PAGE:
I was looking forward to Clint Eastwood’s new film Letters from Iwo Jima, the companion piece to his excellent Flags of Our Fathers. Unfortunately, Letters is a far lesser film than Flags. Produced in the Japanese language and screened with English subtitles, it is a serious attempt to give an honest view of the Iwo Jima campaign from the Japanese perspective. Apart from standout performances by Ken Watanabe and Kazunari Ninomiya, the movie is crammed with stock characters and situations.
Letters opens with a demoralised and under manned Japanese force on Iwo Jima preparing for the American invasion. The lead-up is strangely un-involving and dramatically limp. Thankfully, this is overshadowed by the great performances of Watanabe and Ninomiya who play, respectively, Japanese General Kunbayashi and lowly foot slogger, Private Saigo. Both worlds apart culturally, they see the futility of their tasks and an unlikely bond grows between them. Both recognise each other as outsiders trapped in a military / political machine driven by blind patriotism, and where death is the highest accolade.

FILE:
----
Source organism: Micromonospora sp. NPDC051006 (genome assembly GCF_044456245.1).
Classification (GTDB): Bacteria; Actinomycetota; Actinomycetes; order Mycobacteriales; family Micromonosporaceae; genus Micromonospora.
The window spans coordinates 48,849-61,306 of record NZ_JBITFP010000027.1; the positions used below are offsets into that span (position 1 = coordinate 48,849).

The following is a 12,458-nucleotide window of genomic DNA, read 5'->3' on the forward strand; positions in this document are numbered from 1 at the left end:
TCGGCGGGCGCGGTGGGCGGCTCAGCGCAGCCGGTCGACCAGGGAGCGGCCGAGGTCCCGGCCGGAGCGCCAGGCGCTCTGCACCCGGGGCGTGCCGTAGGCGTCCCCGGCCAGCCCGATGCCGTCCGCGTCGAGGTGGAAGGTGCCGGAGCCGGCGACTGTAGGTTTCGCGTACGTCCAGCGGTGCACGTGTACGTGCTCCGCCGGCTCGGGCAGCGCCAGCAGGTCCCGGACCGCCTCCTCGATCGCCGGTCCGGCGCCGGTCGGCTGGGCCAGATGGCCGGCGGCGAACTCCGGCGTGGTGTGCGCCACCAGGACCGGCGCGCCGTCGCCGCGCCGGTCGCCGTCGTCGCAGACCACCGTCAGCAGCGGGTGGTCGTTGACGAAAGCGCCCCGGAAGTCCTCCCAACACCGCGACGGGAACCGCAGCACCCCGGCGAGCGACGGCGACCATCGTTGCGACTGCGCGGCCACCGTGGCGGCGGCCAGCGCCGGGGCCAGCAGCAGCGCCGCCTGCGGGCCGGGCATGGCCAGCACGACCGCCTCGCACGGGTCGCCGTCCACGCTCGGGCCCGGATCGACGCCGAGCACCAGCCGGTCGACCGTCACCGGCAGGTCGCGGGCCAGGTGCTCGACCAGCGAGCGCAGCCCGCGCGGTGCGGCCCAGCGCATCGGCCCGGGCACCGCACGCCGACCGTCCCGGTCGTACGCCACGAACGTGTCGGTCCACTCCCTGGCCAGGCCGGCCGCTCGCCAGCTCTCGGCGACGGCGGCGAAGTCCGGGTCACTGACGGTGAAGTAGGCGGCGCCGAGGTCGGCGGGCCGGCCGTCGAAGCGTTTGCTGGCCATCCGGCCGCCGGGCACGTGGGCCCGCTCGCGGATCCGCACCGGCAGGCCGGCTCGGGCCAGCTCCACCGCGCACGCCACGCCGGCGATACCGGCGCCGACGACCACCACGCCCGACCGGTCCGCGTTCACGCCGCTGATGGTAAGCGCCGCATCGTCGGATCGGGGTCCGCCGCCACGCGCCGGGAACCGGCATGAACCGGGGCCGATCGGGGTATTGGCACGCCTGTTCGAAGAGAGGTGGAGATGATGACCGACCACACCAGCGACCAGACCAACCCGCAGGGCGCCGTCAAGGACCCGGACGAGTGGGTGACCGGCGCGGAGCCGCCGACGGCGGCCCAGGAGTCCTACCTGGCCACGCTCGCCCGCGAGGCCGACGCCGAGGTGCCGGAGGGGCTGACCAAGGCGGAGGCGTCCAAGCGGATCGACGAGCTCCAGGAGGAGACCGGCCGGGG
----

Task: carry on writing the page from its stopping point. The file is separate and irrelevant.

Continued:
If Letters had concentrated more on these characters it would have been a much better film.
Letters does look great, as with Flags the black sand killing fields of Iwo Jima are as menacing as ever. This barren and desolate island says more about the futility of war than any of the human drama being played out on it. A comment by a Japanese soldier in the opening minutes of the film puts the island’s value in sharp focus.
I think that this movie was probably much longer; there are definite cuts that affect the narrative, some characters seem to drift in and out of the film for no real reason i.e. Lieutenant Fujita. Plus, an officer who is intent on leading a suicide charge against the Americans inexplicably disappears from the picture altogether (was he successful or wasn’t he?)
The title is also a misnomer, as the letters are sent from Iwo Jima, but to whom, and only the smallest snippets of back story are given airtime to many of the loved ones back in Japan. When done properly, this is a potent form of storytelling as shown in Terence Malick’s wartime drama The Thin Red Line. But in Letters the viewer is kept emotionally at arm’s length.
As I said, I had high expectations for Letters from Iwo Jima but hardly any of them were met by this under-performing film.